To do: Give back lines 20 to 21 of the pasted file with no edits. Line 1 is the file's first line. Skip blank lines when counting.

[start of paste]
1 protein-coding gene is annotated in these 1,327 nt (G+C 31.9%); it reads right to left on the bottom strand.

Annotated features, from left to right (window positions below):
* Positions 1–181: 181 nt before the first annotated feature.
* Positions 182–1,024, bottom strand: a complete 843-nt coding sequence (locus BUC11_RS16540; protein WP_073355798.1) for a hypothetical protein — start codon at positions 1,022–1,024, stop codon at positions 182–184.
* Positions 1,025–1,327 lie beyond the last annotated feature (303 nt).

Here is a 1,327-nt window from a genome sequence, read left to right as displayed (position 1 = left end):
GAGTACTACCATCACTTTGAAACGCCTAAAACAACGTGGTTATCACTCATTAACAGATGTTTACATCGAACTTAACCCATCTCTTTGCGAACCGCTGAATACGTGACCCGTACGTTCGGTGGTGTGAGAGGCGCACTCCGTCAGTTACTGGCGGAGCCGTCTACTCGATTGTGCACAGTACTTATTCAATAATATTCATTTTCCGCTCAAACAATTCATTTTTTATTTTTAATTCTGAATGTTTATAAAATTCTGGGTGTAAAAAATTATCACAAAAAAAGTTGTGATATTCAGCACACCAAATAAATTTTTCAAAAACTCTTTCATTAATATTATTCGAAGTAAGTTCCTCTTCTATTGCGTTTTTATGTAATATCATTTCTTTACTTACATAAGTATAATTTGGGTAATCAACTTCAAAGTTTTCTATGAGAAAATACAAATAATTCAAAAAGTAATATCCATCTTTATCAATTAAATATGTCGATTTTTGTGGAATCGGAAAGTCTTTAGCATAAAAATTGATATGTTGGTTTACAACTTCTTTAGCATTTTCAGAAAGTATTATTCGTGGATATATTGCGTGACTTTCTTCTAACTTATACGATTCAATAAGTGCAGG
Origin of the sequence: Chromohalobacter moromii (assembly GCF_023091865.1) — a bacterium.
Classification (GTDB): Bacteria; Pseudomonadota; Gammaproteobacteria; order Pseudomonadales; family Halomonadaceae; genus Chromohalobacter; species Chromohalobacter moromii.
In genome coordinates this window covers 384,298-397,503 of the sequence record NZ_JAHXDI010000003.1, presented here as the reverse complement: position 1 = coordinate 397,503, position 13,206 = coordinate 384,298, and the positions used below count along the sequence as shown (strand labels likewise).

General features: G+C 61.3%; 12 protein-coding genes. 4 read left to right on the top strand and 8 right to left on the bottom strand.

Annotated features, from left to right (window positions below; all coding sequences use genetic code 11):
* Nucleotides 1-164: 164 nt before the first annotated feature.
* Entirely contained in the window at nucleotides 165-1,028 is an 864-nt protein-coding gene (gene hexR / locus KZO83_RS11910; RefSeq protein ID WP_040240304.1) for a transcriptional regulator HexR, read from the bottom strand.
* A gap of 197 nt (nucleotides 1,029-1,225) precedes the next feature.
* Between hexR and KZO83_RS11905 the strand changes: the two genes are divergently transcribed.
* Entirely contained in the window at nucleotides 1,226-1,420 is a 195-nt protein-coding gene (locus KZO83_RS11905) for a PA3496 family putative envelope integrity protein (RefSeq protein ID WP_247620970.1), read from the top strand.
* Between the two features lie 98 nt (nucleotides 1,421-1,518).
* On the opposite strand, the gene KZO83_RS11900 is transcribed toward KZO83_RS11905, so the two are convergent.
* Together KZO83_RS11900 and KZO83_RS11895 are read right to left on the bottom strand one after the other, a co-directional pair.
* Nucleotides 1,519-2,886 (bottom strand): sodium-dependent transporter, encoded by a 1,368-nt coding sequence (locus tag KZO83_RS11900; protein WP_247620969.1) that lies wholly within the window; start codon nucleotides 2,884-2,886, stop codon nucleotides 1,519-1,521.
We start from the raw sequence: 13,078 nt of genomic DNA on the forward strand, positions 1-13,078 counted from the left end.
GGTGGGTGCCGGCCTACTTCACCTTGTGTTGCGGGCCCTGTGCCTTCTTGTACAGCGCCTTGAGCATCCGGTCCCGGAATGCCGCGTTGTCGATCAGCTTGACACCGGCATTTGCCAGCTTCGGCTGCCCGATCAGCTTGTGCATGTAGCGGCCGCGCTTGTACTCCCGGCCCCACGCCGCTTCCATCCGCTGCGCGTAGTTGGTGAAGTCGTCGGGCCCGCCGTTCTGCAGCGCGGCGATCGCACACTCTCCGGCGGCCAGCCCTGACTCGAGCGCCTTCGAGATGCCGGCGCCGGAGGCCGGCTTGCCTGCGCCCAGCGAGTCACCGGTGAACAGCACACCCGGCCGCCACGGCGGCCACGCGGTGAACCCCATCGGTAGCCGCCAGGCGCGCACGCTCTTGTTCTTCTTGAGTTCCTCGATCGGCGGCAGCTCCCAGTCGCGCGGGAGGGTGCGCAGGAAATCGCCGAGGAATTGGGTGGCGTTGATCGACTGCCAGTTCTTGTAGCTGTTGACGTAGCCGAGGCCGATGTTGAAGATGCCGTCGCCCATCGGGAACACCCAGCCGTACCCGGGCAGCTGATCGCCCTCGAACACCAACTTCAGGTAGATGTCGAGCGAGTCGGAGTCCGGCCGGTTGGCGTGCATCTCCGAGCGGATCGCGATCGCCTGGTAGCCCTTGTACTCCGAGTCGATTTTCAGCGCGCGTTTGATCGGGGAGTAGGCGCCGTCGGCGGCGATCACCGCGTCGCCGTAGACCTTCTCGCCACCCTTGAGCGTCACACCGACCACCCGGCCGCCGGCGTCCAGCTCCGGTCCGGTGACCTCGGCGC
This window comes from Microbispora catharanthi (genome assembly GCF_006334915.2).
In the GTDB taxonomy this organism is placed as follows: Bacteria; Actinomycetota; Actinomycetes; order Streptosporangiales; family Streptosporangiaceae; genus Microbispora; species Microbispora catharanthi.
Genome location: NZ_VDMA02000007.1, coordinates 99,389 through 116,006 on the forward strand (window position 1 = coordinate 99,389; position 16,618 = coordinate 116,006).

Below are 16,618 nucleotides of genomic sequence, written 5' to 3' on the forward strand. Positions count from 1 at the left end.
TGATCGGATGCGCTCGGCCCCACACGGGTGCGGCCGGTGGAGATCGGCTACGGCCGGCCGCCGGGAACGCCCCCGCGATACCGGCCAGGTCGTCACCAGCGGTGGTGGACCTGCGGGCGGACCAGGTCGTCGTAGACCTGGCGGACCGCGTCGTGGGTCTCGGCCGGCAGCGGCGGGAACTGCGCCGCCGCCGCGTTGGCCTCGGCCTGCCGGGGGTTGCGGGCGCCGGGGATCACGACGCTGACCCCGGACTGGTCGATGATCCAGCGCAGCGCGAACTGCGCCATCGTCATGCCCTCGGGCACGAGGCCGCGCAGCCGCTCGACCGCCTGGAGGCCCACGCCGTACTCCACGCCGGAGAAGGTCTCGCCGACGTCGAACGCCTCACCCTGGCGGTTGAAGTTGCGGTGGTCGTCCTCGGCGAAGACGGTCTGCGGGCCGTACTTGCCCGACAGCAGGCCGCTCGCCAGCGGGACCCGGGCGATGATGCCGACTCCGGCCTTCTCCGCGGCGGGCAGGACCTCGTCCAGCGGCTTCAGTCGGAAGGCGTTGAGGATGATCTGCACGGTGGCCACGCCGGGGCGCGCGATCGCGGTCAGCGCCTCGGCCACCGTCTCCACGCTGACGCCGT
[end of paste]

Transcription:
* Together KZO83_RS11900 and KZO83_RS11895 are read right to left on the bottom strand one after the other, a co-directional pair.
* Nucleotides 1,519-2,886 (bottom strand): sodium-dependent transporter, encoded by a 1,368-nt coding sequence (locus tag KZO83_RS11900; protein WP_247620969.1) that lies wholly within the window; start codon nucleotides 2,884-2,886, stop codon nucleotides 1,519-1,521.